Best practices for ortho in dense trees


I have been mapping some forestry for a while with varying levels of success. I’m looking for any advice you can give on best practices for image capture of dense tree coverage without many defining landmarks from which to create tie points.

The output is a 2D ortho mainly for representation of areas of more and less sparse canopy. The client gets a stitched JPG as well.

At the moment I’m getting a lot of artefacts in the trees and the software is obviously finding it difficult to create the necessary tie points.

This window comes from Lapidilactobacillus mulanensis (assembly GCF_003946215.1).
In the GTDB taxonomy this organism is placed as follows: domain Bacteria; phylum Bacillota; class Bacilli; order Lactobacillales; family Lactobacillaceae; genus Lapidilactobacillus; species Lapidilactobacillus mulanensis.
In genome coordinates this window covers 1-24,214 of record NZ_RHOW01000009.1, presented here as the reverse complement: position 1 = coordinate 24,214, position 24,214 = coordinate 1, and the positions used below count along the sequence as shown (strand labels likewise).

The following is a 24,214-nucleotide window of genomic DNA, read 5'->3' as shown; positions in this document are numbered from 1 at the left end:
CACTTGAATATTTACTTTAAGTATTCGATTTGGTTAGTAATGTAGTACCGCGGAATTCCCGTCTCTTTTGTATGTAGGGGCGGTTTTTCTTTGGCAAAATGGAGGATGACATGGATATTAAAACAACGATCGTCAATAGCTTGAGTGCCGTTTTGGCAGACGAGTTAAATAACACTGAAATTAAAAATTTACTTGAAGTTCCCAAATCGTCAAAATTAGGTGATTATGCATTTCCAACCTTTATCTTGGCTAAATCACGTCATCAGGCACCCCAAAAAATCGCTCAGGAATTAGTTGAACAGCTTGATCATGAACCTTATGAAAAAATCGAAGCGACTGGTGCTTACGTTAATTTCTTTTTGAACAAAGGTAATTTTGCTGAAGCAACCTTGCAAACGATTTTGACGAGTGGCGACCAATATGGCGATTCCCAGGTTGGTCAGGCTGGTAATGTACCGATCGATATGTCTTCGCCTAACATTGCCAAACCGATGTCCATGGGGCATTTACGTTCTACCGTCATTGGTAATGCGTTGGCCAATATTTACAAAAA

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I fly for a forestry company all the time. My standard settings are 400ft altitude, default the rest. I fly for GIS stand delineation purposes mostly, so I’m not aiming for showpiece quality. There’s some smudging and deformation in the fine details of the end result, but nothing that detracts from the purpose of the image. Depending on your purposes, this may still be unacceptable to you. I’m including a sample of some dense trees at 1:250 zoom. I’m not exactly sure what you mean by artifacts, but what you see in this sample is what my client calls perfectly acceptable, and there’s nothing special I did to achieve it besides increase altitude to the max. The resolution on this data is about 1.2in/px. Someone else here may have suggestions for how to increase the crispness of forest images down to a hair, but it could also be that this is just where the technology is at this time. DroneDeploy documentation does warn that monotone landscapes like row crops or forests may be a challenge to their stitching software, and gives some suggestions for how to optimize the results by adjusting altitude, image overlap, and other factors. DroneDeploy also recommends turning on terrain following if your forest landscape has a lot of elevation change.

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